Last week there was a 6.1 earthquake nearby.  Two news agencies reported the epicenter location slightly differently.  One news report stated that the epicenter was slightly south of Rhodes.  Another news report placed the epicenter in a Turkish town near Fethiye.  Either way, the epicenter was between 30 and 50 miles from us.  We were aboard and down inside the boat when the quake happened.  This is the third time we have experienced an earthquake......first was a major quake in Tonga 20 miles distant, second in New Zealand at maybe 100 miles distant, and now in the Aegean Sea.  Each time it has felt like when a car drives over many small speed bumps placed closely the ridges in the pavement when approaching a bridge.  Another friend described it feeling like a freight train went beneath the boat.  That is also a good description.  Bill once described it as feeling like the water around the boat was popping popcorn, sort of rapid tiny bounces to the boat.  All the dogs nearby began to bark just before we felt the quake.  Bill and I instantly looked at one another and said "earthquake" in unison and then scurried up into the cockpit.  I watched the water in the bay for about 1/2 hour and saw no evidence of a coming tsunami.  Then there was an aftershock.  And that was the end of it.

Yesterday another friend emailed us another news article about this earthquake.  Seems that 59 people were hospitalized here in Fethiye because of the quake; some of whom were British tourists.  Two people had heart attacks because of the stress; most were hospitalized for mental trauma; and more than a dozen were hospitalized for injuries sustained when they jumped off hotel balconies and out of windows during the quake.  WHAT!!!!  This was barely a little rumble here in Fethiye.  It would have taken a hell of a lot more than that to induce me to jump off a hotel balcony to break my legs, arms or back.  And mental trauma?  For this little shaking??  People in California would be laughing their heads off at that.  To be fair, in 1999 over 20,000 people were killed in a major earthquake in far northwestern Turkey.  And there was a bad earthquake last fall in far eastern Turkey that killed many people.  But the small rumble in Fethiye was nothing to get excited about.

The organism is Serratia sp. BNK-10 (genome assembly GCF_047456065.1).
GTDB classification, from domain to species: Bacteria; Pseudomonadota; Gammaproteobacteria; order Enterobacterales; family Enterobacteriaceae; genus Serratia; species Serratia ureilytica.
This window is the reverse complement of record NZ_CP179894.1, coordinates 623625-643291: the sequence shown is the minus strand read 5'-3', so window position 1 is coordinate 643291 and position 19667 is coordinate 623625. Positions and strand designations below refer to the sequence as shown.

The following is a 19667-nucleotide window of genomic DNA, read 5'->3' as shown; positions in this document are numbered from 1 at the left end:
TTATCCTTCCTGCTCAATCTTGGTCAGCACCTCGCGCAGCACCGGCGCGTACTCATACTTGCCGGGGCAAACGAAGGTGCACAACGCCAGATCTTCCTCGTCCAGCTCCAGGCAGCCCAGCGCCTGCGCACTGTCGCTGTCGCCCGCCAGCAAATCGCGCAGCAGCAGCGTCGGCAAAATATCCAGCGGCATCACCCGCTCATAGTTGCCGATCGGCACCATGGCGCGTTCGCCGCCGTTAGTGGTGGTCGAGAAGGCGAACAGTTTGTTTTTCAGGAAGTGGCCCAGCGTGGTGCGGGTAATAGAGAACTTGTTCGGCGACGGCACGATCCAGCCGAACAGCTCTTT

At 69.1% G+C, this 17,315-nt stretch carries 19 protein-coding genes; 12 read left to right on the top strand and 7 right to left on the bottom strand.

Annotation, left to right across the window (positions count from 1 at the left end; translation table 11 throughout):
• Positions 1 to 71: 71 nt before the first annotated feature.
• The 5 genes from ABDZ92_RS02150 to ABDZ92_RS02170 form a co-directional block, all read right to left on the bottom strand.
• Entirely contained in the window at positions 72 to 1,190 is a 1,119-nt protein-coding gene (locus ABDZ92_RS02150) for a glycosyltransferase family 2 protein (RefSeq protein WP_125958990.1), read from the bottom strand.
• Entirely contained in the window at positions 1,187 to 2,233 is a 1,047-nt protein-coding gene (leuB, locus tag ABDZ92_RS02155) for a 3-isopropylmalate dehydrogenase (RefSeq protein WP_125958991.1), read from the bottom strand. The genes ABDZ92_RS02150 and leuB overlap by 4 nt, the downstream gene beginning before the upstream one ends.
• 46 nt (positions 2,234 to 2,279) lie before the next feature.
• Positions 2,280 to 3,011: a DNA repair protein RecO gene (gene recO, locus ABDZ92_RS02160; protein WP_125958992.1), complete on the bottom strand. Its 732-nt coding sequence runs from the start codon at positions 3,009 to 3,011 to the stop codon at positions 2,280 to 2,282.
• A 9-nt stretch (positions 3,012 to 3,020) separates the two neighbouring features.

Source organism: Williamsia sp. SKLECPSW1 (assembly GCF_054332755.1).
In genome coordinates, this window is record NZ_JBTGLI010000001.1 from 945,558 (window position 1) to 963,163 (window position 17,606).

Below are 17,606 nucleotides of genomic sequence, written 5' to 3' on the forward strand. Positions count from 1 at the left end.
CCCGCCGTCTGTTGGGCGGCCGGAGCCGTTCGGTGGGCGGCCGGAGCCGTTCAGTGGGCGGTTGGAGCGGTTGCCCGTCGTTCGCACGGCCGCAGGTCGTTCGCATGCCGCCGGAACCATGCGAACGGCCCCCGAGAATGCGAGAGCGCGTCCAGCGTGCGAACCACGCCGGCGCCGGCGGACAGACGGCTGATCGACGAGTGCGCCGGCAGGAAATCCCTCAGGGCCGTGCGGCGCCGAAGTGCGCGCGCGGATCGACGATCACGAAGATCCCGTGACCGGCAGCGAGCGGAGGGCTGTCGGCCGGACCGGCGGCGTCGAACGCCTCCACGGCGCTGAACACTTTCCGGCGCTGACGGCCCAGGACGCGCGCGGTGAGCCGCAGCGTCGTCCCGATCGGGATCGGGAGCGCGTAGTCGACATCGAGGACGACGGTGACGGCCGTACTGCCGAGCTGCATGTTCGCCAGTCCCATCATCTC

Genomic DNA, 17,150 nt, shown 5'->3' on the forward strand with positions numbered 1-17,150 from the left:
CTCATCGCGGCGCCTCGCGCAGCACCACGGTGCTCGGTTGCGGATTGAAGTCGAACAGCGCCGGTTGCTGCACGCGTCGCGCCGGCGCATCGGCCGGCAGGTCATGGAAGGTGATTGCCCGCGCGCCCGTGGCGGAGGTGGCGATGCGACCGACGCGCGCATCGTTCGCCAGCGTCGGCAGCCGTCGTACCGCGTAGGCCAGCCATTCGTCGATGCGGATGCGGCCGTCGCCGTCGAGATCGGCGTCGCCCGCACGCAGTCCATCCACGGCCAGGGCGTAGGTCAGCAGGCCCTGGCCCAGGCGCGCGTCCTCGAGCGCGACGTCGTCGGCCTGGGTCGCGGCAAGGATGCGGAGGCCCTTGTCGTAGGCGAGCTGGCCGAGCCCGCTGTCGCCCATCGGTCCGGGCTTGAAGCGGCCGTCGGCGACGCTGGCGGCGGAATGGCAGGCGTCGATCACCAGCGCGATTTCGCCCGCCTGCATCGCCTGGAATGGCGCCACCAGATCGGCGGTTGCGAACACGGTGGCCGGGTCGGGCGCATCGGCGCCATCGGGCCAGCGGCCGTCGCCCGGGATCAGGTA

UPDATE 16 June 2012:  I now know why people were so frightened by the recent earthquake.  According to our guide book, the entire city of Fethiye was leveled by an earthquake in 1958.  The only things left standing were the ancient Telmessos ruins located here.  The book does not state how many people perished in the 1958 earthquake, but one must assume there was a substantial human toll.

Just before sunset we looked up to see 8 large gulets bearing down on us.  Each dropped anchor and backed quickly to the outer pontoon of the neighboring large Ece Satay Marina.  No idea why they all moved over here so abruptly.  Next morning, they weighed anchors and left just as quickly.  BTW, be careful anchoring near any of these large gulets.  They normally lay out 400 to 500 feet of anchor chain, sometimes more.

All is fine.  And we are enjoying Fethiye very much.  Looking forward to the arrival of 2 of our grandchildren next week and wondering what we will find to do to keep them from getting bored.  Kayaking, swimming, polishing stainless steel, reading and talking.